Collective intelligence is the ability of human societies to evolve into higher order complexity and harmony through differentiation, integration, competition and collaboration. In other words, it is a form of intelligence evidenced by the cooperation and competition of many individuals. This view is closely related to the term “new structures.”

Emergence is one way complex systems and patterns emerge due to a variety of relatively simple interactions. Usually it is a form of collective behavior when parts of a system do together that they would not do by themselves. Therefore, emergent structures are the structures that appear as a result of multiple, relatively simple interactions between a number of individuals. The interactions are uncontrolled but are targeted.

Together, these two powerful principles make project management 2.0 tools powerful tools to improve team productivity.

Benefit from Wisdom in the whole team

The new generation, web-based tools provide an easy way for team members to contribute to the shared storage of tasks and plans. These tools unleash the power of collective intelligence and change the pattern of project management.

In his book The Wisdom of Crowds, James Surowiecki states that “groups are remarkably intelligent and are often smarter than the smartest people in them. Groups do not need to be dominated by exceptionally intelligent people to be smart.” He also emphasizes that “the greatest strength of decentralization is that it encourages independence and specialization, on the one hand, while still allowing people to coordinate their activities and solve difficult problems.”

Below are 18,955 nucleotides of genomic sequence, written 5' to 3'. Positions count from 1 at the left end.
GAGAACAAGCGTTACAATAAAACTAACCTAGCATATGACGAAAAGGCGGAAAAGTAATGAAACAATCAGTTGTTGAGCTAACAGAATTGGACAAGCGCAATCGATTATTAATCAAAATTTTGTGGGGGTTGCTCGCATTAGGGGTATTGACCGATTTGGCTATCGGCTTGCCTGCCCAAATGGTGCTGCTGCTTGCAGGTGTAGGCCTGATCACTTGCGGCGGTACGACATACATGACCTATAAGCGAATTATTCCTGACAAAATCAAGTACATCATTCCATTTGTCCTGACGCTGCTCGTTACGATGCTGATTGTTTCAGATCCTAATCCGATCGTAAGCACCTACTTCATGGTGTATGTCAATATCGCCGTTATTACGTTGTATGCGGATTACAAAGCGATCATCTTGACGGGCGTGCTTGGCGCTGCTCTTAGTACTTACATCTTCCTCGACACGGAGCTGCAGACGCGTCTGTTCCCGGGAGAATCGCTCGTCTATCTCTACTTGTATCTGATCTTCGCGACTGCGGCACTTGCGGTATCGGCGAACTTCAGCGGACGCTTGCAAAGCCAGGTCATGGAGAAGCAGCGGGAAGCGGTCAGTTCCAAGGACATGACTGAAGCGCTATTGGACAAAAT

With the new technologies, people get a more efficient work environment, where they can gather and share knowledge from different fields, on which each project team member is an expert. The project manager directs the work of the team and chooses the right direction, based on the information received from the individual employees. The tools even help the manager merge this information and transform an email mess into well-organized timelines.

At the same time, the new generation tools let project managers control changes and project progress. Reporting is highly automated at all levels, including business executives who get their views on the project automatically.

The reports are subtracted from real data so they are up to date. All of these factors increase team productivity and help the company make the right decisions at the right time.

Collective intelligence goes hand in hand with new structures, another practice that has a huge impact on modern project management.

Benefits of many structures

Microsoft Project and many other traditional management tools allow you to have only a strict, one-to-many division structure for tasks (and other similar elements). This creates several negative consequences. First, there can only be a picture of the project, while in real life there may be a need to have many different views on the same project. Project marketers, business analysts, engineers and testers may want to cut the project in different ways. Often, the same person needs different slices – for example, upon release and after function. This disadvantage makes the software less usable and people are therefore hesitant to check plans and update them regularly. On the one hand, these factors lead to outdated and useless project plans. On the other hand, the necessity of choosing a division of labor greatly increases the cost of errors for the project manager.